28 Jun

How Ethical is American Apparel?

“Ethically Made – Sweatshop Free”. These are some of the first words you see on American Apparel’s website.

Founded in 1989, the American brand is known for its sturdy and timeless basics. American Apparel was once one of the biggest apparel producers in the US, and was known for being “Made in the US”. After some scandals and financial troubles, the brand was sold to Canadian activewear manufacturer Gildan in early 2017 and closed its stores. It reopened that same year as an online-only retailer. But the “Made in the US” statement was nowhere to be found. American Apparel is now “Globally Sourced, Ethically Made, Still Sweatshop Free”, and a lot of its products are made in Central America – most often in Honduras.

The brand believes that “making clothing can improve lives while respecting the environment, the planet, the world we live in.” But we couldn’t help but wonder: how “Ethically Made – Sweatshop Free” is the brand, really? How ethical is American Apparel?

Environmental Impact:

American Apparel’s environment rating is ‘Not Good Enough’. It uses Global Organic Textile Standard (GOTS) certified organic cotton in its organic range, but this only makes up a small percentage of its products. It re-uses off cuts created during the manufacturing process, but doesn’t have adequate policies on energy use and carbon emissions. It also doesn’t use any widely accepted tools to guide measurement and reporting, and there is no evidence it is taking adequate steps to minimise or eliminate hazardous chemicals in its supply chain. What’s more, there is no evidence it has adequate policies or initiatives on water usage and wastewater management. For all these reasons we couldn’t give American Apparel a higher rating, and some real work needs to be done in this area if they are looking to improve their score.

Labour Conditions:

Based on the 2018 Ethical Fashion Report, we rated American Apparel’s labour conditions ‘Good’. The Ethical Fashion Report looks at criteria including payment of a living wage, transparency, and worker empowerment. American Apparel received the top score for its Supplier Code of Conduct included in its supplier contracts. The brand traces almost all of its supply chain including final stage, inputs, and raw materials. It publicly lists a portion of its suppliers along with their addresses, and it ensures that no subcontracting occurs or that all subcontracted production adheres to code standards. American Apparel audits all or most of its traced facilities over a two-year period across its entire supply chain, but it has minimal worker empowerment initiatives and has made little to no progress towards paying a living wage. There are still some improvements to be made, and something as basic and necessary as paying workers a living wage should be a top priority!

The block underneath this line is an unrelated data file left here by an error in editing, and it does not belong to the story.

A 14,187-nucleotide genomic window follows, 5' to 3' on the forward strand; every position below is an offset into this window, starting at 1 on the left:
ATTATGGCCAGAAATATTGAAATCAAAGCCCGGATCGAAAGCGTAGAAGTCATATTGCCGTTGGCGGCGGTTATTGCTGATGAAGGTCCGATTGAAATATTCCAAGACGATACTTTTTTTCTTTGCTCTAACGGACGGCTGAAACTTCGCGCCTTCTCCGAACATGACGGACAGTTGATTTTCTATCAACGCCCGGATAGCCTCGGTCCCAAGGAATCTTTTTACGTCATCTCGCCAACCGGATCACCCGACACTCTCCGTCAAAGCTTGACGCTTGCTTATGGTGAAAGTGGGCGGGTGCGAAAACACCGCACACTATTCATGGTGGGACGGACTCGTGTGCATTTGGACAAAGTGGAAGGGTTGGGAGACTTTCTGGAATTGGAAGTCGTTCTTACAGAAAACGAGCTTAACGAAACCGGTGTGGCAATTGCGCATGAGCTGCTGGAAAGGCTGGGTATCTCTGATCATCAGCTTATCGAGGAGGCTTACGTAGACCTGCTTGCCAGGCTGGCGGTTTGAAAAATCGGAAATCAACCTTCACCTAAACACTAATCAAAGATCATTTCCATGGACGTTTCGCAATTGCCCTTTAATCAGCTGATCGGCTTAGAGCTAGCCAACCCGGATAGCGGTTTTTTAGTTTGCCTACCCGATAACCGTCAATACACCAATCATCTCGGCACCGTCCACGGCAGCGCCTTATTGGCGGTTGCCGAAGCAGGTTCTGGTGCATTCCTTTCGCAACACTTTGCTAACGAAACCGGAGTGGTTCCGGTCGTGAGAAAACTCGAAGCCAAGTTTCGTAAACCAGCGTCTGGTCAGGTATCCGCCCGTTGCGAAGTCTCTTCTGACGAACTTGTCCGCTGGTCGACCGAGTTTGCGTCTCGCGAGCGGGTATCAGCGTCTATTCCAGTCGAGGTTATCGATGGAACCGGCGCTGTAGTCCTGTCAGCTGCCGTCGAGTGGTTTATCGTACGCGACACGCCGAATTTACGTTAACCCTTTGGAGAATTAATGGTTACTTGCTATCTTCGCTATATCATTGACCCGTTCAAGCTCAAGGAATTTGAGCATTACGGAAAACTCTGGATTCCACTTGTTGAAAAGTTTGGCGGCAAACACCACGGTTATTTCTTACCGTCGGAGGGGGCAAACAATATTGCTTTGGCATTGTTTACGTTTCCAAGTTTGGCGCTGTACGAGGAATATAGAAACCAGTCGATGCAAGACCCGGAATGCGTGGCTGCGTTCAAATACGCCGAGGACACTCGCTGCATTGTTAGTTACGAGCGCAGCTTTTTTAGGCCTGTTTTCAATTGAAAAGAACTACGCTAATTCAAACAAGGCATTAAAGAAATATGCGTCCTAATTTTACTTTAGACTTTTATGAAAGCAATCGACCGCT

Animal Welfare:

American Apparel uses wool and leather without stating sources, which means there is no guarantee that they are ethically sourced. While it doesn’t use fur, angora, down, or exotic animal skin or hair, it does resell vintage and one-off garments made with angora, which is why we rated the brand ‘It’s a Start’ for its animal welfare practices.

Overall Rating: It's A Start

Rated: It's A Start

Overall, based on information from the 2018 Ethical Fashion Report and our own research, we rated American Apparel 'It's a Start'. Although American Apparel is off to a good start by using GOTS cotton and making some headway in labour conditions, it still needs to improve on some key points. The brand doesn’t use any widely accepted tools to guide measurement and reporting, which is why it’s hard to really understand its overall impact. There is also no evidence that it’s taking adequate steps to minimise or eliminate hazardous chemicals in its supply chain, or to properly manage water usage and wastewater, which is imperative if environmental impact is a priority.

Although American Apparel claims to be “Ethically Made”, it needs to ensure its workers are paid a living wage and disclose where it sources its wool and leather before it can truly live up to its own slogan.

See the rating.

If you’re on the hunt for American-style basics, we’ve found some ‘Good’ and ‘Great’ alternatives.

Editor's note: feature image via American Apparel, all other images via brands mentioned. Good On You has big plans for ethical fashion in 2019! To support our work, we may earn a commission on sales made using our offers code or affiliate links.

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